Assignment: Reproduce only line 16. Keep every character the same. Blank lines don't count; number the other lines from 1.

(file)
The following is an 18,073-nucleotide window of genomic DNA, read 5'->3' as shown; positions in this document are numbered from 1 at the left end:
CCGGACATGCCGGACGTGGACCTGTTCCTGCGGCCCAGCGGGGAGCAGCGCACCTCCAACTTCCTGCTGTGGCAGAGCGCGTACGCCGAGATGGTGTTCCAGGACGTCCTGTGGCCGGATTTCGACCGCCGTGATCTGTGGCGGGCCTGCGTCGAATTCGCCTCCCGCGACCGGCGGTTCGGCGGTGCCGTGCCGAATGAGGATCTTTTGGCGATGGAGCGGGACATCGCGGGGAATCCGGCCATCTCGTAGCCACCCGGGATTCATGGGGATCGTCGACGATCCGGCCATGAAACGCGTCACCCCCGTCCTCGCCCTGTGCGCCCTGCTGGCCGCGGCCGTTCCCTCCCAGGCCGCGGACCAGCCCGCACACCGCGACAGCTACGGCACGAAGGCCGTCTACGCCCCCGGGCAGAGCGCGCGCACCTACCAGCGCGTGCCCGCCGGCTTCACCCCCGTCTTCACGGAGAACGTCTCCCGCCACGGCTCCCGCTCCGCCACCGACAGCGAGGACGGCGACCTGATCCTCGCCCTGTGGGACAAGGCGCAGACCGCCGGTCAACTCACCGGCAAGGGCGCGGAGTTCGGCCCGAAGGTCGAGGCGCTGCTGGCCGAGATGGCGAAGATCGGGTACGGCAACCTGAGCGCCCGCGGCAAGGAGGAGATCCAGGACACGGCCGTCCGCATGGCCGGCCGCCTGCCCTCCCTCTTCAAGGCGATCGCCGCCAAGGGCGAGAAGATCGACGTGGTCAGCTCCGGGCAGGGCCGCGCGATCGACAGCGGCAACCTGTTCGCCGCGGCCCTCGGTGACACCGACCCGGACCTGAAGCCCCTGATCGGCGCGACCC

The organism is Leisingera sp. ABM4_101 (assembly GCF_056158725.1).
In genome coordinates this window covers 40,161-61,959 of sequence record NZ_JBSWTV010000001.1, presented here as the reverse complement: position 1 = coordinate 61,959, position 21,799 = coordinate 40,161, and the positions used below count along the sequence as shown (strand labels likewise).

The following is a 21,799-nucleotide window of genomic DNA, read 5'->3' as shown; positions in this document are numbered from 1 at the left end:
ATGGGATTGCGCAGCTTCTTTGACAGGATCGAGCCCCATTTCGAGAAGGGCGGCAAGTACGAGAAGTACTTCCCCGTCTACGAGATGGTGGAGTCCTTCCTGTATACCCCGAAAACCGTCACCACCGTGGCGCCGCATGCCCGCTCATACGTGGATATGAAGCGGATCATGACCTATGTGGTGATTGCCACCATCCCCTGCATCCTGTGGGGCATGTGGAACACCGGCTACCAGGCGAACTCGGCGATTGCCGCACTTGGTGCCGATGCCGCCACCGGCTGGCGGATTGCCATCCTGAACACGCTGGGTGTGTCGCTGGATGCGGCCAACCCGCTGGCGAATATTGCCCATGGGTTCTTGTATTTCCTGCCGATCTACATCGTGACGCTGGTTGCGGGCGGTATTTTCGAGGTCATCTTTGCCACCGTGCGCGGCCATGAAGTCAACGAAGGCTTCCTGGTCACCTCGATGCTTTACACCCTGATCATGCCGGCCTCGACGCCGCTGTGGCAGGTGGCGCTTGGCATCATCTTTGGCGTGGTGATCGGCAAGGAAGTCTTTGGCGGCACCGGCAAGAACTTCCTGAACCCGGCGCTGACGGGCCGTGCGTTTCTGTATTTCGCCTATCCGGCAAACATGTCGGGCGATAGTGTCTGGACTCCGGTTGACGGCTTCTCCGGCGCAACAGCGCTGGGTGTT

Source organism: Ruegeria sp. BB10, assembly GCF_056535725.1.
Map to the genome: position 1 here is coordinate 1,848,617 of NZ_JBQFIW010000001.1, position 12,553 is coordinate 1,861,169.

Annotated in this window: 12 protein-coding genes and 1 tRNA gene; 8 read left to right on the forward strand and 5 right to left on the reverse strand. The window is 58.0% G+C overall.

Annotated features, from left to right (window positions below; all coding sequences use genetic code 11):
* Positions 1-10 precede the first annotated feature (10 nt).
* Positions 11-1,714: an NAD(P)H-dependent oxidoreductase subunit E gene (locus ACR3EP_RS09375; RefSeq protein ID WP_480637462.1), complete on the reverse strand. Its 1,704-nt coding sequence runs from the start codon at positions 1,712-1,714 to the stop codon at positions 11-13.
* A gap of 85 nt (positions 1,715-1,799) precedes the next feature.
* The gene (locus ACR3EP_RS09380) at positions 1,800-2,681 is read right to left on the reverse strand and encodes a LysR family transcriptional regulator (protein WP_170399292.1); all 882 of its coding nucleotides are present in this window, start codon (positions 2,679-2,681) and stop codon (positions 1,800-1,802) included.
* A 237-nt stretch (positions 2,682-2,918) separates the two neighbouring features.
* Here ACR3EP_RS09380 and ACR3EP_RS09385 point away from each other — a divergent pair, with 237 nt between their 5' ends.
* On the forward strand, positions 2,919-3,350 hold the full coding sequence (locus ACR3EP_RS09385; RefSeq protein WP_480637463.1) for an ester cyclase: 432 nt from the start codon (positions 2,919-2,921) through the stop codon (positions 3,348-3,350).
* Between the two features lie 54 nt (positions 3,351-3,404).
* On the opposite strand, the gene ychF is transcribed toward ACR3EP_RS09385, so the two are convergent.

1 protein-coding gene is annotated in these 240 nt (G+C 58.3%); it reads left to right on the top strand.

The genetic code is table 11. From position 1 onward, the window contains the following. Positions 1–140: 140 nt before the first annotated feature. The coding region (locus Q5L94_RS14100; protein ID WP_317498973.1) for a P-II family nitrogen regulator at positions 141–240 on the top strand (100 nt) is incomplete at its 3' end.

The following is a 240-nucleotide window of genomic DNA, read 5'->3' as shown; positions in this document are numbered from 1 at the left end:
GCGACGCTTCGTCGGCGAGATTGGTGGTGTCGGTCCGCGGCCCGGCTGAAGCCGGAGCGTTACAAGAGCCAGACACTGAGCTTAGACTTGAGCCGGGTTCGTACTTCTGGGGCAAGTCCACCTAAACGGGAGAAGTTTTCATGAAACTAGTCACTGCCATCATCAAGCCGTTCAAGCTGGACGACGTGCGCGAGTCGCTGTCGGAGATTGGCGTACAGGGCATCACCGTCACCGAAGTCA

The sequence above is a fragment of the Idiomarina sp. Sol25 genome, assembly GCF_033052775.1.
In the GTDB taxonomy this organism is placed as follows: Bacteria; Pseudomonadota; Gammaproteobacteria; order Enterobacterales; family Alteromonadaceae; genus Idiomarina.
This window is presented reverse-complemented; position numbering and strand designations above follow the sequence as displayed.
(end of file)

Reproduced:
* Here ACR3EP_RS09380 and ACR3EP_RS09385 point away from each other — a divergent pair, with 237 nt between their 5' ends.